|Loaf of bread||450 CFP||£3.07||$4.93|
|Chocolate bar||350 CFP||£2.39||$3.83|
Realistically, though, Tahiti and the surrounding French Polynesian islands are not the smartest place to visit if you’re travelling tight, and budget backpackers may well want to avoid the place.
Money matters momentarily put aside, solo travellers – and especially single travellers – may also want to avoid this honeymoon area. Even if you can afford it, having constant reminders of stereotyped romance mixed in with pitying looks will ultimately grate on even the most established solo adventurer and happy singleton.
Or you can just enjoy it for what it is, accept that everything is expensive and that you’ll blow your budget, and indulge in being surrounded by snippets of paradise and luxury and love.
It’s really pretty damn special.
But it’s time for me to leave. I’m all spent.
‘What are you up to tomorrow?’ asked a friend during a Skype call. ‘Ah, I think I’m going to go and climb a volcano’, I told him, ‘an active volcano’. The island of Isabela is, after all, made up of six volcanoes (five of which are active) and to visit the Galapagos and not take in some volcanic splendour would surely be a half-hearted effort. As with many activities on the islands, local laws require you to be accompanied by a guide so doing it totally off my own back wasn’t going to be an option. I booked in for the $35 tour.
Tomorrow had arrived and here I was with a group of unknowns sheltering from the damp air, drizzle and grey skies, waiting to start the great ascent to Volcán Sierra Negra, one of the largest active volcanos in the world. But with this turn of bad weather and such poor visibility, would the trek go ahead?
It hadn’t started like this. Oh no.
Less than an hour earlier I had ran through sun soaked streets and arrived, in a sweat and seven minutes late, to an empty Tropical Adventures shop. No cars were waiting. No tour guides around to tell me off. They had left without me. Oh, crap.
I started to walk back towards the main square in search of breakfast. A jeep drove by, five, maybe six people crammed inside. Someone waved. Was that one of the guys from yesterday’s Los Tuneles tour? Another car beeped and pulled up alongside me. “Quick! Get in! You’re late!”
No rucksack, no breakfast and late. It was shameful. I made my apologies. People were gracious, on the surface at least, but maybe their tolerance was tested when half an hour later we were still driving through the streets of Puerto Vilamil doing random pick-ups and drop-offs and who-knows-whats.
And so, having driven north east from Puerto Vilamil upwards into an increasingly hostile weather front, here I was standing snuggled in with a bunch of about twenty strangers, and all those efforts to get here seemed to be in vain. It was surely a no go. This weather encouraged thoughts of duvet days and movie sessions, of chatting and playing music by the fireplace with friends.
Stop. Doubt not. This weather was, apparently, totally normal. ‘English speaking with me’, said our young guide who later told me how much he loved doing this job in between surfing the islands various breaks. The variety in landscape and climate, he told me, made Galapagos the best place to live.
And what about city fun? Wild, chaotic moments? Didn’t he crave a bit of breaking loose at times? ‘The mainland’, he said, ‘sometimes’. I found out from a few people that Guayaquil and Quito (on the mainland of Ecuador) offer them an escape at times, but do nothing in trying to tempt them away from the tranquillity of the Galapagos Islands.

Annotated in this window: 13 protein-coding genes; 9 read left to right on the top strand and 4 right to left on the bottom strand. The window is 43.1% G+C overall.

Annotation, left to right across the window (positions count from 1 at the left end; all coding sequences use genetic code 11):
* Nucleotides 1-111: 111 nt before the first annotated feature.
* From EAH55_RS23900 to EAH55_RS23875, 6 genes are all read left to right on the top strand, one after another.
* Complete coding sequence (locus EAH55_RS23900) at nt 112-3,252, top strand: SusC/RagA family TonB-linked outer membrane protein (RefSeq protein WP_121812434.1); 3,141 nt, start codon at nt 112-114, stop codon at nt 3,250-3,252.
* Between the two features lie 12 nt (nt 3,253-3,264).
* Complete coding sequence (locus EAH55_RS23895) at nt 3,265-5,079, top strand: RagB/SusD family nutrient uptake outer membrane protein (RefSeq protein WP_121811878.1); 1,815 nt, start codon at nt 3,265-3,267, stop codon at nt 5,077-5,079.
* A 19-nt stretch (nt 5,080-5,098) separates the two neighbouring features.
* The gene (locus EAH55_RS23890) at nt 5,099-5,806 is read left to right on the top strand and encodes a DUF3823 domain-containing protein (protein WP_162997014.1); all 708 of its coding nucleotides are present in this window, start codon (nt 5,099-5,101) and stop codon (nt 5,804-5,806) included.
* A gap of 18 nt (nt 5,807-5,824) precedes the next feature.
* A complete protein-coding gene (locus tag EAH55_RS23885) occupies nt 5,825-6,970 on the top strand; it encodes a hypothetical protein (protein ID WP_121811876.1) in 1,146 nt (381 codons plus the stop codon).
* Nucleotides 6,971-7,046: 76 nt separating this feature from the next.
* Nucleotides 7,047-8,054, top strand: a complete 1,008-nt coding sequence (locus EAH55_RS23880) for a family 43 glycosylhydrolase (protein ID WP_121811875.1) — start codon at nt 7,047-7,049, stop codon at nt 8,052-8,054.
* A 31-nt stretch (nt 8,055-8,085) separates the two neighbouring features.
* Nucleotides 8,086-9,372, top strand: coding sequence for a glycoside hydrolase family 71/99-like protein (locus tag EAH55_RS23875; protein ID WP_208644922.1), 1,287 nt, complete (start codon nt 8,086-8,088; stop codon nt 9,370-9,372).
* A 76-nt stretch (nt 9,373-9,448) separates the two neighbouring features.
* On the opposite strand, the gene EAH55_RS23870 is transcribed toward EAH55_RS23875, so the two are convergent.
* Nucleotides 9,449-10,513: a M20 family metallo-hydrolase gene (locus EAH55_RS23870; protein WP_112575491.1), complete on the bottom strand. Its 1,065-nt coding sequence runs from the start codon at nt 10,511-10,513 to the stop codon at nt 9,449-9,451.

For an hour we climbed along muddy, cracked pathways. The drive up must have dealt with a good chunk of the 1,124m altitude because the physical climb was the gentlest I could have imagined. As we ambled along, I chatted with French tourists and a young German couple, with an Argentinian wanderer and a chatty entrepreneur who had left his entire family and cultural sensibilities behind in India for a new life in Australia. As travelling often allows, I saw way beyond what was right in front of me, leant more about the world in a broader sense.
At the main lookout I realised my expectations of what a volcano might look like were limited to glossy photos in magazines that showed spewing lava flow and an excess of red and orange hues tipped with flashes of bright white heat.
This expanse of flat, cracked blackness that stretched off into the far distance was strikingly different to the volcano images in my mind. The drop off into the crater, although steep, was not as dramatic or as deep as I might have imagined, and swaths of clouds were swept along the surface by a moody breeze.
It was, undoubtedly, a unique landscape, all 10 kilometres of parched rockiness. We stood for a little while and looked out over this section of Sierra Negra. As recently as 2005 she had belched up a load of lava, and before that, 1979. There was a good chance that she might erupt again, right now. A sign stated ‘since the magma chambers are approximately two kilometres deep, there are cracks where every so often the fumes vent or lava erupts’. It could happen.
Onwards we walked, skirting along the eastern side of Sierra Negra, our grassy path contrasting with the bleak gravel of her belly spread out below us. The landscape started to change. More rocks, more slip, more hostility.
Those in the group who didn’t have boats to catch back to Santa Cruz continued on over shale and scatter towards Volcán Chico whilst the rest of us turned around and backtracked through ferns and hairy trees, walking and talking and stopping for a quick picnic lunch. Within two hours we were back at a still drizzly starting point, ready to descend back down to Puerto Vilamil.
One of the most active places for volcanic activity? Pah. Really? It all seemed very gentle and relaxed, dreamy even. Today, in any case.